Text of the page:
We asked some seniors about their experiences with financial education, and we’re excited to share their words in our new series, Savvy Devils.
Introducing our first Savvy Devil –
Madison Jaronski, Class of 2018!
Q: How do you define financial literacy, and what topics interest you most?
A: Financial literacy is the knowledge and understanding of how money works. Further, financial literacy is having the skills to manage one’s financial resources effectively to achieve a lifetime of financial security.
As a soon-to-be college graduate, a topic that has been at the forefront of my mind is repaying student loans. For example, when did “oh I only have 20k instead of 37k (the national average in 2016) of student debt” become a good thing? Because typically that is still $200 dollars each month for ten years.
Another topic that interests me is budgeting, especially for flexibility and freedom. I always strive to maintain a substantial savings account because you never know what may loom around the corner… or when you may come across a certain something that you must have.
Q: What is your personal money philosophy?
A: Treat your credit card like it’s your debit card.
Q: Do you keep a budget? Why or why not?
A: Until recently I have never kept a formalized budget but I have always been mindful of my spending. For example, at the beginning of each semester I would figure out my semester income (Residential Life stipend) and then my semester expenses (Sorority dues). Additionally, about once a week I will check my bank accounts and credit card balances to remain mindful of how much spending money I have. But in preparation for life beyond the limestone, I have worked with my parents and grandparents to develop an extensive monthly budget, which aligns with my payday and time-sensitive expenses such as rent and student loans.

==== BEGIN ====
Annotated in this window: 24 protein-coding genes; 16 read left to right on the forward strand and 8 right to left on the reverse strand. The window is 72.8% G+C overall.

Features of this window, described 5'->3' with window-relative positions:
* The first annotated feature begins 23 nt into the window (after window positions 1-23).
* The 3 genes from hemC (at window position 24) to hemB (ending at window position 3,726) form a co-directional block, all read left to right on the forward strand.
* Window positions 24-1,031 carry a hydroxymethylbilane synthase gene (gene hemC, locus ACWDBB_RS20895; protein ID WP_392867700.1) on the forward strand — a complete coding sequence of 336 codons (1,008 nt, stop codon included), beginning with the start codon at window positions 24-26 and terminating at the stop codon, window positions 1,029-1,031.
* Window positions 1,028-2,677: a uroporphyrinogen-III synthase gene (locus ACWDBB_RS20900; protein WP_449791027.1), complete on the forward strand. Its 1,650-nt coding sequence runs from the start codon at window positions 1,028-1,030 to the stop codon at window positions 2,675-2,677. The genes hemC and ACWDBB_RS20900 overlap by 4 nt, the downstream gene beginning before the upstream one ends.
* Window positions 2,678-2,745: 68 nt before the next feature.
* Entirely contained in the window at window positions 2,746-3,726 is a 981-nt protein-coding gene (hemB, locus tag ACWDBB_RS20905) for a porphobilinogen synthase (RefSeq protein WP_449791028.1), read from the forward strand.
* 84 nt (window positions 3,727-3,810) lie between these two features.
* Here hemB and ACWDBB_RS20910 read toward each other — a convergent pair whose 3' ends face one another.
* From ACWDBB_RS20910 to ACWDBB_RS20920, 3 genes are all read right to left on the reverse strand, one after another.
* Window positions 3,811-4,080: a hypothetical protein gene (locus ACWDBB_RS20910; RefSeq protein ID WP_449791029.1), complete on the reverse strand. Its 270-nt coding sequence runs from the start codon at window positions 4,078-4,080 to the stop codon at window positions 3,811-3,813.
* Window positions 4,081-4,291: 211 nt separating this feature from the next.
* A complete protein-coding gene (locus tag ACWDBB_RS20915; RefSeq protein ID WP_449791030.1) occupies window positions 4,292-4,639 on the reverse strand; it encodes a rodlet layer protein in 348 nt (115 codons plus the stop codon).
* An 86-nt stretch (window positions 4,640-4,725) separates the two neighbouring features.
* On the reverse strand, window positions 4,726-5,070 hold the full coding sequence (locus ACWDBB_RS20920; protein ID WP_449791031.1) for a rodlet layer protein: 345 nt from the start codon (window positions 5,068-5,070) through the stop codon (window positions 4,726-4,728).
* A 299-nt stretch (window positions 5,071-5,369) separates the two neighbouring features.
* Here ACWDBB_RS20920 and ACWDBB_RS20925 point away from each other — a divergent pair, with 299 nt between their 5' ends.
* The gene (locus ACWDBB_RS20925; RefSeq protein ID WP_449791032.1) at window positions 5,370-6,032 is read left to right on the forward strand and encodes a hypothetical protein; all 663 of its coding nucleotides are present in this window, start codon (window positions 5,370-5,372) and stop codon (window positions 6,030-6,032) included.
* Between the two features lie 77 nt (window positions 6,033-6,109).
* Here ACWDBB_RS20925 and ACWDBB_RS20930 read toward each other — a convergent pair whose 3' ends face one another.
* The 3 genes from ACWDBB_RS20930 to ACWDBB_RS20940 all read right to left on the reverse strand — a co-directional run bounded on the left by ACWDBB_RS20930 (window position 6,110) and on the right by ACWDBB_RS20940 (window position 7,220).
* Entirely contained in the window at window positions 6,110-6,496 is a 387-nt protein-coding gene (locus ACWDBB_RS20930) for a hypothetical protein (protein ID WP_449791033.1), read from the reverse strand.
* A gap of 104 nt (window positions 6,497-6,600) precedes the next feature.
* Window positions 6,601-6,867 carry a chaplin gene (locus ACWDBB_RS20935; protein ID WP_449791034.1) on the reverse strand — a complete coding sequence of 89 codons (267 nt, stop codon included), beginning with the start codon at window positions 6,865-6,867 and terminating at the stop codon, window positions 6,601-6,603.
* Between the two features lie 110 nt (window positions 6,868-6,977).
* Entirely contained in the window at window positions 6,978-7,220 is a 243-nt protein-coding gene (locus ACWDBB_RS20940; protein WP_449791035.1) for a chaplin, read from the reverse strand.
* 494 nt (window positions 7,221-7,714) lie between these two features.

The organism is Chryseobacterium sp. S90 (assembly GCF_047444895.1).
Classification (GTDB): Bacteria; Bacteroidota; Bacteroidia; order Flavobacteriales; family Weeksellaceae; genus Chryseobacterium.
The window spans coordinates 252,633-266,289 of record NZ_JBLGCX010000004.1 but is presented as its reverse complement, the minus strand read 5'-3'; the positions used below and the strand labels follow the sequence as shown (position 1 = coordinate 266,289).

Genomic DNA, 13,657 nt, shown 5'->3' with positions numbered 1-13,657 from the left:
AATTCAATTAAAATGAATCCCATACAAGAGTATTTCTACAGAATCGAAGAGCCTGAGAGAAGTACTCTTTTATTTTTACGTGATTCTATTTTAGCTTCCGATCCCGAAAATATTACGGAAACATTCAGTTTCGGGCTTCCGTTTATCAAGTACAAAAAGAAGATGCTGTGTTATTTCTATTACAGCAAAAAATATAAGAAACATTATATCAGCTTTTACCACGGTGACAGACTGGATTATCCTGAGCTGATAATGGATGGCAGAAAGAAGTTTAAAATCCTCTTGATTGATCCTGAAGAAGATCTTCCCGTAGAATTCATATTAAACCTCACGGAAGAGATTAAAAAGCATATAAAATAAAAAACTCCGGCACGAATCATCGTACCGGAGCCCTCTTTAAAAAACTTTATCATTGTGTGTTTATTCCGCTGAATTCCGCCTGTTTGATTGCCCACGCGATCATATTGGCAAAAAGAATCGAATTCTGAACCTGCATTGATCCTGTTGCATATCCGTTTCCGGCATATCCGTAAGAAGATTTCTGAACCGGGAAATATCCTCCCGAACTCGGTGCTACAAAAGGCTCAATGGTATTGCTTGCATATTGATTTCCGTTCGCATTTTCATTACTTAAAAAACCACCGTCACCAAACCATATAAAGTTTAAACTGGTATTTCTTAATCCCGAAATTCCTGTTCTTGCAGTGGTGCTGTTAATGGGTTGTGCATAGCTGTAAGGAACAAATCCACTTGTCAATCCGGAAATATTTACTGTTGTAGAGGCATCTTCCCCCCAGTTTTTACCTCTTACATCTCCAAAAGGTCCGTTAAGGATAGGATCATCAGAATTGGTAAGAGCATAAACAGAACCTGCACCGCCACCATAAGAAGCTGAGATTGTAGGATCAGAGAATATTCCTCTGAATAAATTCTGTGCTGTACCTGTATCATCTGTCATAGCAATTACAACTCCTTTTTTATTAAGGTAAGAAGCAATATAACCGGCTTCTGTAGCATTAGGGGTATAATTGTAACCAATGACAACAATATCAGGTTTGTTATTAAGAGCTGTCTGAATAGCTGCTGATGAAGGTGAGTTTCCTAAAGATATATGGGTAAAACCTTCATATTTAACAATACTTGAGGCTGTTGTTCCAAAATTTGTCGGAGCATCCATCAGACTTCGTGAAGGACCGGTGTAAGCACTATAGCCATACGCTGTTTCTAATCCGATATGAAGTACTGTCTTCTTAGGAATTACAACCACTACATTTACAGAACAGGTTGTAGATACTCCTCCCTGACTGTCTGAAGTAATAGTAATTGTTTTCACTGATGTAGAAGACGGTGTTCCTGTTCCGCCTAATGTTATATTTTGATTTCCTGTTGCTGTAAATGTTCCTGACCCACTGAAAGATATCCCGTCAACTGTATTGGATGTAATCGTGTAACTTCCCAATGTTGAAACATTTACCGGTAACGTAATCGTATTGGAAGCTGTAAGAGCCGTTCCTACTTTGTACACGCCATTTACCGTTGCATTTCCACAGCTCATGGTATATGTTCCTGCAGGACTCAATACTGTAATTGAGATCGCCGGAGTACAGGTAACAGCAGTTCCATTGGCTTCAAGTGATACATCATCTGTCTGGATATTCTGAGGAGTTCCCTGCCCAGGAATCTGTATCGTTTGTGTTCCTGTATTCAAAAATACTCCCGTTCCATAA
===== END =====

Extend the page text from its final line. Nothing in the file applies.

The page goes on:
Q: Did you have exposure to financial literacy when you were growing up?
A: I was very fortunate growing up to be surrounded by parents and grandparents who placed great emphasis on teaching me and my siblings financial literacy. Ever since I can remember, every birthday check or special occasion check I received (up until I was 16) would go straight into a savings account that my parents started for me when I was born. Additionally, all of the cash that my siblings and I accumulated throughout the year would go right to “Bank of Mom”. She would keep our cash in secret individual containers and come summer vacation, we would be able to see how much we had to spend. While I did not always enjoy making “voluntary” deposits to the “Bank of Mom”, it taught an invaluable lesson that money does not need to be spent the minute you receive it.
Q: Have any events at Dickinson inspired you to change your financial habits?
A: While I have attended a few financial literacy events on campus and have taken bits and pieces away from each, I have benefited the most from the relationship that I have with my financial advisor, Rebecca Schreiber-Reis. Being able to talk with Rebecca at the onset of each year about my tuition and loan status made the process more tangible, more real. I think sometimes, as students, we forget about the thousands and thousands of dollars that are required to maintain our “Dickinson” lifestyles. I have heard so many of my senior friends, who live off campus, talk about how much groceries cost or how they didn’t think to plan for all the other small expenses that come with living off campus. So remember, those lines on our tuition statements (“Stafford Loan” or “Federal Loan”) do not represent monopoly money, it is actual money and will become oh so very real, very fast, so be prepared.
Q: What financial literacy-related advice would you give first year students?
A: Start building your G-Man and Alibi’s budget now… Just kidding! But think about what matters to you. What do you want to get out of your college experience? Is it saving money for abroad? Is it building a savings account so you can buy your own car after graduation and not have to use your parents’ ’98 Toyota Camry? Give it some thought and do not hesitate to seek advice. No one expects you to know everything about money but everyone is expected to try.